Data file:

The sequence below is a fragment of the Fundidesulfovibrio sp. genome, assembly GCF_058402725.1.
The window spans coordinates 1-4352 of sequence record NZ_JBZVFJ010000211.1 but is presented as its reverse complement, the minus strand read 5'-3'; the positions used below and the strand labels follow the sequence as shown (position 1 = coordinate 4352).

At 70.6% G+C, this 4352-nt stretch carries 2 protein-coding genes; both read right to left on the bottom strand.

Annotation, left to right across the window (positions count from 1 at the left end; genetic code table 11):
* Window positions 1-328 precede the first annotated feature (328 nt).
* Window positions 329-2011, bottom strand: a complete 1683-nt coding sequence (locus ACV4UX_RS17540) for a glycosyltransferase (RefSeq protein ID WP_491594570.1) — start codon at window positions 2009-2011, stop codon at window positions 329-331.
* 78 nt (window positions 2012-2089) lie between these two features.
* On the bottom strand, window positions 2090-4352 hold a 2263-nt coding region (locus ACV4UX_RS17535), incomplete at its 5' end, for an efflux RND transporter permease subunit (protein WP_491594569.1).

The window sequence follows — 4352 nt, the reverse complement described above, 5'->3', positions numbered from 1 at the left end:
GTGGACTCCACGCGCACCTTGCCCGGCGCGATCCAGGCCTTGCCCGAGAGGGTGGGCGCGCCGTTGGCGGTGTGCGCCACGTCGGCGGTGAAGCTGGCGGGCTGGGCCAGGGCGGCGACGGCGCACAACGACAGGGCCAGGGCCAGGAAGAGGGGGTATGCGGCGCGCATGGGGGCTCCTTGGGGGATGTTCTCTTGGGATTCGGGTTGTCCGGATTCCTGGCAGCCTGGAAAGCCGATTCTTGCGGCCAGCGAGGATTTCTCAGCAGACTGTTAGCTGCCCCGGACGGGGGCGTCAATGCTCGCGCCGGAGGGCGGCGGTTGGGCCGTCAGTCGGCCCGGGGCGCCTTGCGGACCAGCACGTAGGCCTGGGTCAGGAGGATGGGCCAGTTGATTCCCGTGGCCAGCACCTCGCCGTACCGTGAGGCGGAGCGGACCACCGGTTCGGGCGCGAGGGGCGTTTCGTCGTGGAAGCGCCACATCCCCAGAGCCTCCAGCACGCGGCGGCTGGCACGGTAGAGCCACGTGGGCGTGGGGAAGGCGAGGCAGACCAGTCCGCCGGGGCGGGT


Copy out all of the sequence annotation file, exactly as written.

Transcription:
The sequence below is a fragment of the Fundidesulfovibrio sp. genome, assembly GCF_058402725.1.
The window spans coordinates 1-4352 of sequence record NZ_JBZVFJ010000211.1 but is presented as its reverse complement, the minus strand read 5'-3'; the positions used below and the strand labels follow the sequence as shown (position 1 = coordinate 4352).

At 70.6% G+C, this 4352-nt stretch carries 2 protein-coding genes; both read right to left on the bottom strand.

Annotation, left to right across the window (positions count from 1 at the left end; genetic code table 11):
* Window positions 1-328 precede the first annotated feature (328 nt).
* Window positions 329-2011, bottom strand: a complete 1683-nt coding sequence (locus ACV4UX_RS17540) for a glycosyltransferase (RefSeq protein ID WP_491594570.1) — start codon at window positions 2009-2011, stop codon at window positions 329-331.
* 78 nt (window positions 2012-2089) lie between these two features.
* On the bottom strand, window positions 2090-4352 hold a 2263-nt coding region (locus ACV4UX_RS17535), incomplete at its 5' end, for an efflux RND transporter permease subunit (protein WP_491594569.1).

The window sequence follows — 4352 nt, the reverse complement described above, 5'->3', positions numbered from 1 at the left end:
GTGGACTCCACGCGCACCTTGCCCGGCGCGATCCAGGCCTTGCCCGAGAGGGTGGGCGCGCCGTTGGCGGTGTGCGCCACGTCGGCGGTGAAGCTGGCGGGCTGGGCCAGGGCGGCGACGGCGCACAACGACAGGGCCAGGGCCAGGAAGAGGGGGTATGCGGCGCGCATGGGGGCTCCTTGGGGGATGTTCTCTTGGGATTCGGGTTGTCCGGATTCCTGGCAGCCTGGAAAGCCGATTCTTGCGGCCAGCGAGGATTTCTCAGCAGACTGTTAGCTGCCCCGGACGGGGGCGTCAATGCTCGCGCCGGAGGGCGGCGGTTGGGCCGTCAGTCGGCCCGGGGCGCCTTGCGGACCAGCACGTAGGCCTGGGTCAGGAGGATGGGCCAGTTGATTCCCGTGGCCAGCACCTCGCCGTACCGTGAGGCGGAGCGGACCACCGGTTCGGGCGCGAGGGGCGTTTCGTCGTGGAAGCGCCACATCCCCAGAGCCTCCAGCACGCGGCGGCTGGCACGGTAGAGCCACGTGGGCGTGGGGAAGGCGAGGCAGACCAGTCCGCCGGGGCGGGT